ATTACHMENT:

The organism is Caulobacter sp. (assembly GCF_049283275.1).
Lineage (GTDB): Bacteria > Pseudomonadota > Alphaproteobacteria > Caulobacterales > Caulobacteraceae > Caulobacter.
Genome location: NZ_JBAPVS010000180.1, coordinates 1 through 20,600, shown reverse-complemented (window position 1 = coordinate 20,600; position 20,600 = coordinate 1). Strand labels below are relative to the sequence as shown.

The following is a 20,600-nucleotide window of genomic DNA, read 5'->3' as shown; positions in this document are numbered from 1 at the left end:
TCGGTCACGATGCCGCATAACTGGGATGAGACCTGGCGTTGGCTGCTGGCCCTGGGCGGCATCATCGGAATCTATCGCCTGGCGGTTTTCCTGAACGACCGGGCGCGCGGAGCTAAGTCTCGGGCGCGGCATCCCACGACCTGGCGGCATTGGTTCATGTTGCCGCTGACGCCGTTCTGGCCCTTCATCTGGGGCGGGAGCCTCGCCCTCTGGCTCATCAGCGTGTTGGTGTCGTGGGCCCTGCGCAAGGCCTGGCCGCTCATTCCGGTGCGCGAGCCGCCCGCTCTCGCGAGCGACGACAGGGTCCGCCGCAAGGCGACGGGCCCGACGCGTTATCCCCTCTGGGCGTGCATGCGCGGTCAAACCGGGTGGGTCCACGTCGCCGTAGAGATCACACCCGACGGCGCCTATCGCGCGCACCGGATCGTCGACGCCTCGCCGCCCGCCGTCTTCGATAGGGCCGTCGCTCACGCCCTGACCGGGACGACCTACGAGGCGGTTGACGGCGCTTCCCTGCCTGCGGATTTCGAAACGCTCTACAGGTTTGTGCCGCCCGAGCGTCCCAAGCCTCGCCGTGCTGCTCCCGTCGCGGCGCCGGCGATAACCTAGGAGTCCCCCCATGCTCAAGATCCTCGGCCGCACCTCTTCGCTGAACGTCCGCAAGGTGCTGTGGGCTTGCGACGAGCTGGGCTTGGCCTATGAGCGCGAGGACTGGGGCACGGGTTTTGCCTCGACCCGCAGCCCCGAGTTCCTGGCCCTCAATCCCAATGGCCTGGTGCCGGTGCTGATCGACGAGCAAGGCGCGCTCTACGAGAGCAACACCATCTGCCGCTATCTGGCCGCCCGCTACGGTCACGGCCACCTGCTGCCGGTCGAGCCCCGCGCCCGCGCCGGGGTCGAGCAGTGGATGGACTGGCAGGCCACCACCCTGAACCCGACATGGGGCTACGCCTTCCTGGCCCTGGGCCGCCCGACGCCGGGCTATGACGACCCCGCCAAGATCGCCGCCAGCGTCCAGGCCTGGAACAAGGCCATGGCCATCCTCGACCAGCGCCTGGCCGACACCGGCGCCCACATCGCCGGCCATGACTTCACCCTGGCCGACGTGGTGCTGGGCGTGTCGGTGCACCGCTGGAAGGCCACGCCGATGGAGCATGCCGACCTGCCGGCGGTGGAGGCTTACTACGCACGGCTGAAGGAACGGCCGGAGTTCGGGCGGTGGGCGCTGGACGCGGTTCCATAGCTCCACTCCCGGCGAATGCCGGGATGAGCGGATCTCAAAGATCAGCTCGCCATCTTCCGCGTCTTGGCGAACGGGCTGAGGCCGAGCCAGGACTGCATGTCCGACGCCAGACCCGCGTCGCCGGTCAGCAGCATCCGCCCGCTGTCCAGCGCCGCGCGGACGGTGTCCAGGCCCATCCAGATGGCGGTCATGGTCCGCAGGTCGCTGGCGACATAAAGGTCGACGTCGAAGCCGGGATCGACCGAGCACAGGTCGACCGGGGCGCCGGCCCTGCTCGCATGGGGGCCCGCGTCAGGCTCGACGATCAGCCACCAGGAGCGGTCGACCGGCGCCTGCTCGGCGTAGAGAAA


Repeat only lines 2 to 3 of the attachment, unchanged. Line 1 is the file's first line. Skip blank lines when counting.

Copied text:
Lineage (GTDB): Bacteria > Pseudomonadota > Alphaproteobacteria > Caulobacterales > Caulobacteraceae > Caulobacter.
Genome location: NZ_JBAPVS010000180.1, coordinates 1 through 20,600, shown reverse-complemented (window position 1 = coordinate 20,600; position 20,600 = coordinate 1). Strand labels below are relative to the sequence as shown.